As many have pointed out, Dave Chappelle is out of touch. He is an old, straight Black man with a very specific and rigid point of view. He sounds like someone set in his ways trying to speak on issues he is clueless about and could not care less if anyone is offended.
In assessing his most recent specials, I kept circling back to this comment in the midst of all those trans jokes: “I mean, it’s funny if it’s not happening to you.”
It is indeed so easy to laugh at something that doesn’t relate to you.
Yet, I can’t help but recall what Chappelle said about a particular sketch from Chappelle’s Show that helped pave the way for its infamously abrupt end:
a sketch about magic pixies that embody stereotypes about the races. The Black pixieplayed by Chappellewears blackface and tries to convince blacks to act in stereotypical ways. Chappelle thought the sketch was funny, the kind of thing his friends would laugh at. But at the taping, one spectator, a white man, laughed particularly loud and long.
His laughter struck Chappelle as wrong, and he wondered if the new season of his show had gone from sending up stereotypes to merely reinforcing them.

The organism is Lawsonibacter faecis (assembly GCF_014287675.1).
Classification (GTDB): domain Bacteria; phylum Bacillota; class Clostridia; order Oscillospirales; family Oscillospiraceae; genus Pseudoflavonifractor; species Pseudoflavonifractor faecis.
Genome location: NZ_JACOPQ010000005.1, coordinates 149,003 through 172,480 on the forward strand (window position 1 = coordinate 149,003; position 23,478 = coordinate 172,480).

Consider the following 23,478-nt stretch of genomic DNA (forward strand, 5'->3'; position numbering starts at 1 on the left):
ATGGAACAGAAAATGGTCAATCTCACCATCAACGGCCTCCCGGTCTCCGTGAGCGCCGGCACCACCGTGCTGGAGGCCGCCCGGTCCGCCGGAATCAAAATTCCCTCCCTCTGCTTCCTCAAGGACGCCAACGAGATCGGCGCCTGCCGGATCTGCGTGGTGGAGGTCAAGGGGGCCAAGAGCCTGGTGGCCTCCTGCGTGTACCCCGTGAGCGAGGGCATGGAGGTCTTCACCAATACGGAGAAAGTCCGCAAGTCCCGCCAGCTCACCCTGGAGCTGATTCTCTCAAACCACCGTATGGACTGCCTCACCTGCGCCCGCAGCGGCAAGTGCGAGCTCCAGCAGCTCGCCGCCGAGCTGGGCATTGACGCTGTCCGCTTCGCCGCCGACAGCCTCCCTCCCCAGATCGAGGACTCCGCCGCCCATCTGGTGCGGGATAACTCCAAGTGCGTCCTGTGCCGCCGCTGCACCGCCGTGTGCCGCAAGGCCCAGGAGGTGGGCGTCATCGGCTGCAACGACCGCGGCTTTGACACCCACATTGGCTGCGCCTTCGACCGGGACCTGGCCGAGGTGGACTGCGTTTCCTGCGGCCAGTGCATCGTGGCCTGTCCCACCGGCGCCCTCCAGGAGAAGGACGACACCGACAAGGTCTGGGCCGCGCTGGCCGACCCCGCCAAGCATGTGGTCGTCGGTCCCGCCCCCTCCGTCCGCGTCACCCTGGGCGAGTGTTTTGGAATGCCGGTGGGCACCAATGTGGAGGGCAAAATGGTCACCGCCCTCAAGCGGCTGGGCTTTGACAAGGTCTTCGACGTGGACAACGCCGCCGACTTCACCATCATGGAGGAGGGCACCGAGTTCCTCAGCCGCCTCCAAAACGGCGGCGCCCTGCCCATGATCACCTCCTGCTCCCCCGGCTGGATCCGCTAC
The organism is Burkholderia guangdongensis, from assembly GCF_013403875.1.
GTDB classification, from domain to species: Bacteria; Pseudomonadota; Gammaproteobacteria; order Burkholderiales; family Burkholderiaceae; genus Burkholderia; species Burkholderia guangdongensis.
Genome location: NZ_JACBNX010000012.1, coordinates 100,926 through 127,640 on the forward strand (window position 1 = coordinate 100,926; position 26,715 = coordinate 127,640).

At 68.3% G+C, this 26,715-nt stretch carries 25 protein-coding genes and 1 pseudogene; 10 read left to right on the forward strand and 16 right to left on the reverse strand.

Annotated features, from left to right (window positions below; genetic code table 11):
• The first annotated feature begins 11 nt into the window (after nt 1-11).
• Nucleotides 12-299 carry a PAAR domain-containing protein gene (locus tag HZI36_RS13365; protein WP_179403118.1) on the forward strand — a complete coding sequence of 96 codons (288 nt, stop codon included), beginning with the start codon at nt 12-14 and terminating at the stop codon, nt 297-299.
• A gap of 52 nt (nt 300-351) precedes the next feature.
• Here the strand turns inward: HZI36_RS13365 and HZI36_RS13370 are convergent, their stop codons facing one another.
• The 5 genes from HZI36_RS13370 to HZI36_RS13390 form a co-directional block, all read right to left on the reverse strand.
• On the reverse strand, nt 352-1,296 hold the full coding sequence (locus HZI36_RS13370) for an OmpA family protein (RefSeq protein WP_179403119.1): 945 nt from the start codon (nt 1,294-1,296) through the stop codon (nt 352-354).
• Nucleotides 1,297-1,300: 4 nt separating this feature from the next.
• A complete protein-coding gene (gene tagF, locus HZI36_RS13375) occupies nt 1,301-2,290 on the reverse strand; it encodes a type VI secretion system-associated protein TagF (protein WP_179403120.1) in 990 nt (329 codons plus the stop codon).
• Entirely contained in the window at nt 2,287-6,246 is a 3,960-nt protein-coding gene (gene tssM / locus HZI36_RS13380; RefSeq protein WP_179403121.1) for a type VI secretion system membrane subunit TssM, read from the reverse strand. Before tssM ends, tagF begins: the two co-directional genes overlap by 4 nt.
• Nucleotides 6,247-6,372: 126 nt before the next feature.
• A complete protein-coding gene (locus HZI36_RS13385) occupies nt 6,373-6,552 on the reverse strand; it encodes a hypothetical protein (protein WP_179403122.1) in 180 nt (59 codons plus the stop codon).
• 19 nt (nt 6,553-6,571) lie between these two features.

“When he laughed, it made me uncomfortable,” says Chappelle. “As a matter of fact, that was the last thing I shot before I told myself I gotta take f______ time out after this. Because my head almost exploded.”
I guess we all have our sensitivities, but it’s too bad that a few of us are selective about when to realize such reality. Chappelle is going to talk about whatever he wants and whomever he wants. It’s his prerogative. He’s still funny in select moments.
As a comedian who offers social commentary, wouldn’t it serve him right to know a little bit of what he’s talking about? Wouldn’t that make his jokes actually funny? It would certainly make them less dangerous.
Ultimately, what I got from Dave Chappelle’s two new Netflix specials is that he listened to critics without truly hearing them, went on to make the same mistakes or worse, and a new fear: maybe Dave Chappelle doesn’t have that many more interesting things to say.